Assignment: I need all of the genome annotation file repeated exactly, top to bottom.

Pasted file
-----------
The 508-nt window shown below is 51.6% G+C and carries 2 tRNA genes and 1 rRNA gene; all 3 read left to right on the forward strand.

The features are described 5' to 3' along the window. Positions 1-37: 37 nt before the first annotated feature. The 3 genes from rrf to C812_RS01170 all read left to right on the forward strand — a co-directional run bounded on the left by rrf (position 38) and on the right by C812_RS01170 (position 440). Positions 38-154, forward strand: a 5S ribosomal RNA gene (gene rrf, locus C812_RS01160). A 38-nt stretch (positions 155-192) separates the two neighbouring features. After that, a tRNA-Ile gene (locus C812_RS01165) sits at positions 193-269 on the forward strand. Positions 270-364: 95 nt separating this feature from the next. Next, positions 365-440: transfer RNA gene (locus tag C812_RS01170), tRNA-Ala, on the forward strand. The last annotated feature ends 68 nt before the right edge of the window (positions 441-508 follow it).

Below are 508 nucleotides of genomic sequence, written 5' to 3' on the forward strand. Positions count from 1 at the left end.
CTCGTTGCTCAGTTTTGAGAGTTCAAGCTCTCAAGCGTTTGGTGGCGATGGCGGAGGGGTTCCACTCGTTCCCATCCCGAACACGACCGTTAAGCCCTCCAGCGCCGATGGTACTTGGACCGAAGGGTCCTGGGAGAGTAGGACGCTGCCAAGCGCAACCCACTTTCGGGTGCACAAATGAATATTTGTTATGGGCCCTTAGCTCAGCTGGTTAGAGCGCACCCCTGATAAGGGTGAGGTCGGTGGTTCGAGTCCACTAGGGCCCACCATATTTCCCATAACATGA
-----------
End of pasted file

The 508-nt window shown below is 51.6% G+C and carries 2 tRNA genes and 1 rRNA gene; all 3 read left to right on the forward strand.

The features are described 5' to 3' along the window. Positions 1-37: 37 nt before the first annotated feature. The 3 genes from rrf to C812_RS01170 all read left to right on the forward strand — a co-directional run bounded on the left by rrf (position 38) and on the right by C812_RS01170 (position 440). Positions 38-154, forward strand: a 5S ribosomal RNA gene (gene rrf, locus C812_RS01160). A 38-nt stretch (positions 155-192) separates the two neighbouring features. After that, a tRNA-Ile gene (locus C812_RS01165) sits at positions 193-269 on the forward strand. Positions 270-364: 95 nt separating this feature from the next. Next, positions 365-440: transfer RNA gene (locus tag C812_RS01170), tRNA-Ala, on the forward strand. The last annotated feature ends 68 nt before the right edge of the window (positions 441-508 follow it).

Below are 508 nucleotides of genomic sequence, written 5' to 3' on the forward strand. Positions count from 1 at the left end.
CTCGTTGCTCAGTTTTGAGAGTTCAAGCTCTCAAGCGTTTGGTGGCGATGGCGGAGGGGTTCCACTCGTTCCCATCCCGAACACGACCGTTAAGCCCTCCAGCGCCGATGGTACTTGGACCGAAGGGTCCTGGGAGAGTAGGACGCTGCCAAGCGCAACCCACTTTCGGGTGCACAAATGAATATTTGTTATGGGCCCTTAGCTCAGCTGGTTAGAGCGCACCCCTGATAAGGGTGAGGTCGGTGGTTCGAGTCCACTAGGGCCCACCATATTTCCCATAACATGA